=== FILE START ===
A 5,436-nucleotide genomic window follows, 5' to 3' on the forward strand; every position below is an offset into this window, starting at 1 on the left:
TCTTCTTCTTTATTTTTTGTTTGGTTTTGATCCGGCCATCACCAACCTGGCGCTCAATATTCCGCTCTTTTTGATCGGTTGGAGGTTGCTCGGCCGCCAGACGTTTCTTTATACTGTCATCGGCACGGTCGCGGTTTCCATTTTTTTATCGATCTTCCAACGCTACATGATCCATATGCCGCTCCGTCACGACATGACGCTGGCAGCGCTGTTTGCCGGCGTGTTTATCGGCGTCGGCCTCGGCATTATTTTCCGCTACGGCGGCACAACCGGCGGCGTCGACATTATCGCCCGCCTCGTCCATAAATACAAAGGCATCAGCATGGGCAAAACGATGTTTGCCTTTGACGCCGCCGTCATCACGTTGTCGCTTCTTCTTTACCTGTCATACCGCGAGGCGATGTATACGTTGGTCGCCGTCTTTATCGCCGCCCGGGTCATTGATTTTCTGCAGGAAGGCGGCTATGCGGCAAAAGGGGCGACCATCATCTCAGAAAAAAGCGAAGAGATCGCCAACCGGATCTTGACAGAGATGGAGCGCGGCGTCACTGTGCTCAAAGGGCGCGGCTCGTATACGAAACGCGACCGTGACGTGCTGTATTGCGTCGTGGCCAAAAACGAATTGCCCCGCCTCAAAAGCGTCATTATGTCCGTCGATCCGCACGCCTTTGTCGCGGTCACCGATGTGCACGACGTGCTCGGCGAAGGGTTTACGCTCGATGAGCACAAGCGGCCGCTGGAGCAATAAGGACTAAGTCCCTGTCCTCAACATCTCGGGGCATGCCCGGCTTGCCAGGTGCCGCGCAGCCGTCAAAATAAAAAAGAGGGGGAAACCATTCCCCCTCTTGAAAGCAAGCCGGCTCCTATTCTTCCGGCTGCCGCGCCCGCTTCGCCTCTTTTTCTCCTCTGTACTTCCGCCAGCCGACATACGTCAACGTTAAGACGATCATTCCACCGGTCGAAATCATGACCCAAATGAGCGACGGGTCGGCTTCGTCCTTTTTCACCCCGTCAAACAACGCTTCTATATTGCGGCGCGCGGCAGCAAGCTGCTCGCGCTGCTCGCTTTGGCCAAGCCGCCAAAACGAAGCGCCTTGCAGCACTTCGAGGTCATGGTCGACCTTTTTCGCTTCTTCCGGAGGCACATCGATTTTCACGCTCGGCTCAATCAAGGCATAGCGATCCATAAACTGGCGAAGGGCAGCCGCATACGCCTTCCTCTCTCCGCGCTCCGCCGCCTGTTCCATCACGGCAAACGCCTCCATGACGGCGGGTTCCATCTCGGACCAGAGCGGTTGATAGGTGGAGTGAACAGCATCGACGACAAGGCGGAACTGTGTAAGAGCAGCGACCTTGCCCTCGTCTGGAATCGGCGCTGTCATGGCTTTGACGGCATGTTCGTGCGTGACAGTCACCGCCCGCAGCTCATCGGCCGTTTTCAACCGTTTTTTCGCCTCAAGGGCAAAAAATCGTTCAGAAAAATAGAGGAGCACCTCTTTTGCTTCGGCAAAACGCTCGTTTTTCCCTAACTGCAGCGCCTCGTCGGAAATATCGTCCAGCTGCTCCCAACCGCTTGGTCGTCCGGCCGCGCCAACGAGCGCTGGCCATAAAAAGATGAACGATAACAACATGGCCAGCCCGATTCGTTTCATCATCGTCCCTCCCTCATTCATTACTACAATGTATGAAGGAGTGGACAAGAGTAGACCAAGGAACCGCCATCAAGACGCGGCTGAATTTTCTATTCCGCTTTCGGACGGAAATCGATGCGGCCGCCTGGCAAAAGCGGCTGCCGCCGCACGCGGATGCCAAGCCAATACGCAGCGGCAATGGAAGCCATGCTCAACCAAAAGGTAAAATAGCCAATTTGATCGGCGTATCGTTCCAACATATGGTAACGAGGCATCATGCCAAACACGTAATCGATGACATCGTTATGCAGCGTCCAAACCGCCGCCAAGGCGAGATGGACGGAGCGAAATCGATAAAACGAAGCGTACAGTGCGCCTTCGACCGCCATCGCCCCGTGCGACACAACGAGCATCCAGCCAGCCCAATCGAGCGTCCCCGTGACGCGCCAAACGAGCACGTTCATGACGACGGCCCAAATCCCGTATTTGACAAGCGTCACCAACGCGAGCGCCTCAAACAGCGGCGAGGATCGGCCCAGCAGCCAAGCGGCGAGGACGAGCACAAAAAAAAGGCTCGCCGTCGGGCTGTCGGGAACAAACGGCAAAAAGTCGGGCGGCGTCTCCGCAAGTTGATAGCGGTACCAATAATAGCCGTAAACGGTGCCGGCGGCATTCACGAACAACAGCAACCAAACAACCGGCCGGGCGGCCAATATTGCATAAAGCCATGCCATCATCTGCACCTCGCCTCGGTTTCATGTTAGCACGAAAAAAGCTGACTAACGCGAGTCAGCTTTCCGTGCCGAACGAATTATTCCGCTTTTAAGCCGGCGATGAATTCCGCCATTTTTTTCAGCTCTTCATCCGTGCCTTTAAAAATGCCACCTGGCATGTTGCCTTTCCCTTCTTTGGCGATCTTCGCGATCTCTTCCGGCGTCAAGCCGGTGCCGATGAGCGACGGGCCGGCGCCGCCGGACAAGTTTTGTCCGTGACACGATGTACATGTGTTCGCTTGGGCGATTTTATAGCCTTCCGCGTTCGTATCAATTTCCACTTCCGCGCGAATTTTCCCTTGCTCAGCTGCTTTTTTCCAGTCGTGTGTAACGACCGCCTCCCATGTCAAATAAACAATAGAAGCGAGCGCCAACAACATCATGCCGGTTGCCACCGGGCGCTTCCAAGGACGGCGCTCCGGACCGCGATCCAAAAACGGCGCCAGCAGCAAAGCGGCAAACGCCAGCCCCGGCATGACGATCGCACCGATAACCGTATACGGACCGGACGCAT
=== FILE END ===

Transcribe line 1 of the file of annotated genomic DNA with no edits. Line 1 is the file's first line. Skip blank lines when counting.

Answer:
A 5,436-nucleotide genomic window follows, 5' to 3' on the forward strand; every position below is an offset into this window, starting at 1 on the left: